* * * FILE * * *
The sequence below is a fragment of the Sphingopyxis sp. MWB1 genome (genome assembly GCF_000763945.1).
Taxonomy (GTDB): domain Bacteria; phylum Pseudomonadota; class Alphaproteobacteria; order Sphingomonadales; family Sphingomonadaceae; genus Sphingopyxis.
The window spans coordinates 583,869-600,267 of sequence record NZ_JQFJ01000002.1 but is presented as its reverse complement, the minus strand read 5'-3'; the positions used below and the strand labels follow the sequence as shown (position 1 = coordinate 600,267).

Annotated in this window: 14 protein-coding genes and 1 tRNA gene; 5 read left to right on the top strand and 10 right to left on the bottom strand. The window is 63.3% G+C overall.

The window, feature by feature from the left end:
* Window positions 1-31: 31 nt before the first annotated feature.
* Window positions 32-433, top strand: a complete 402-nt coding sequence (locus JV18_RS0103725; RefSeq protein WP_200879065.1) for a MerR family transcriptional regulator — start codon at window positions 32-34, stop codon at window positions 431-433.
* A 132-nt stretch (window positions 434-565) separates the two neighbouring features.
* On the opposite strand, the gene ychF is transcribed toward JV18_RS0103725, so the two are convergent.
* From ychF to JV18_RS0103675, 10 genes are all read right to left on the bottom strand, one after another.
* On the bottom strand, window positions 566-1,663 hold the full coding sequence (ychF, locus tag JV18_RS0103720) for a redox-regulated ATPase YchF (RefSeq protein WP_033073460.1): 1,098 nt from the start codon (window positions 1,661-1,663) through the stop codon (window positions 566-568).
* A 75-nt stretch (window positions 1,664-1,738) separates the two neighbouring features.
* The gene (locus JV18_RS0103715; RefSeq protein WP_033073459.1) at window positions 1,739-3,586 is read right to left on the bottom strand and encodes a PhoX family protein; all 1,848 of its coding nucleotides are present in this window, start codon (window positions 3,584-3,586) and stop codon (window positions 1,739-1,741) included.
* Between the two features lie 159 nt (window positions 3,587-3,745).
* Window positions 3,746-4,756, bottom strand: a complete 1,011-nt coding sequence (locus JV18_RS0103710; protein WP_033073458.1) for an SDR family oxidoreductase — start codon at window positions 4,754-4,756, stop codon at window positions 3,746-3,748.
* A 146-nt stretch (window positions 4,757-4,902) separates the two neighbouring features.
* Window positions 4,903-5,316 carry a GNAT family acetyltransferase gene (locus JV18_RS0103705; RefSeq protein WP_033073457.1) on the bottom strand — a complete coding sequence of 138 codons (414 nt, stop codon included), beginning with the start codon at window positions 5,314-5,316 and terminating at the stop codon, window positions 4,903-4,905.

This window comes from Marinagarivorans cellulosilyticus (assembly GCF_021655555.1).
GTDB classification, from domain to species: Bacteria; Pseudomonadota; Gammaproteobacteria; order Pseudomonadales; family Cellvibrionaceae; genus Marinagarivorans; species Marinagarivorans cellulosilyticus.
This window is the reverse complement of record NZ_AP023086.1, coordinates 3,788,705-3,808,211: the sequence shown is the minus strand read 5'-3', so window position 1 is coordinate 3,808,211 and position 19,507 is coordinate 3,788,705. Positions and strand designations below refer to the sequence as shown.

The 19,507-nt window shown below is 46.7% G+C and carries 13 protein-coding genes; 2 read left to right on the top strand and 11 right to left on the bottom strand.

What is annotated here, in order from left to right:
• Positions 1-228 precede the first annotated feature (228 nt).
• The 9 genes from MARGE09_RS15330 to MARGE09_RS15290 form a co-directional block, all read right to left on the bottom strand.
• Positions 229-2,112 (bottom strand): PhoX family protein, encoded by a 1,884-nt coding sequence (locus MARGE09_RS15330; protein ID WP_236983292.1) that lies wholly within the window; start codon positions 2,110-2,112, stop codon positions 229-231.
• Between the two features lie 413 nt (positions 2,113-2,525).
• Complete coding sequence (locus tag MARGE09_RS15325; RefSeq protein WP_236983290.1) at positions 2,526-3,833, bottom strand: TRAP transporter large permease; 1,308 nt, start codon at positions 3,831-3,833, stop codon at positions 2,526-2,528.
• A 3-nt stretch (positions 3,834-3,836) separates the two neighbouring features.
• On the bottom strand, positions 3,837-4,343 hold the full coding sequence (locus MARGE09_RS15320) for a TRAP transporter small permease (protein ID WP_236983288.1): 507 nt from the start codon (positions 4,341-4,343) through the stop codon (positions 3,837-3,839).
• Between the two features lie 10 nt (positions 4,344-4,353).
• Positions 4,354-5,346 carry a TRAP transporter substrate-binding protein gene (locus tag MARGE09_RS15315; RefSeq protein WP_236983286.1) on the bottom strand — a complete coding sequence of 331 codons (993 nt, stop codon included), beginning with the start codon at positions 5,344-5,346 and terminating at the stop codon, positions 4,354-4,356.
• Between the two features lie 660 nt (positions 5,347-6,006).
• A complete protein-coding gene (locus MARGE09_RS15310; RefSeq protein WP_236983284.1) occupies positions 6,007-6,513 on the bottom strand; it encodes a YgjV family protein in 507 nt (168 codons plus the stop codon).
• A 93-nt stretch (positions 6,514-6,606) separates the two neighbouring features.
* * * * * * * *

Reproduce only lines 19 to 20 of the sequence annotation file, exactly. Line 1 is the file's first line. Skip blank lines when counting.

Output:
GTDB classification, from domain to species: Bacteria; Pseudomonadota; Gammaproteobacteria; order Pseudomonadales; family Cellvibrionaceae; genus Marinagarivorans; species Marinagarivorans cellulosilyticus.
This window is the reverse complement of record NZ_AP023086.1, coordinates 3,788,705-3,808,211: the sequence shown is the minus strand read 5'-3', so window position 1 is coordinate 3,808,211 and position 19,507 is coordinate 3,788,705. Positions and strand designations below refer to the sequence as shown.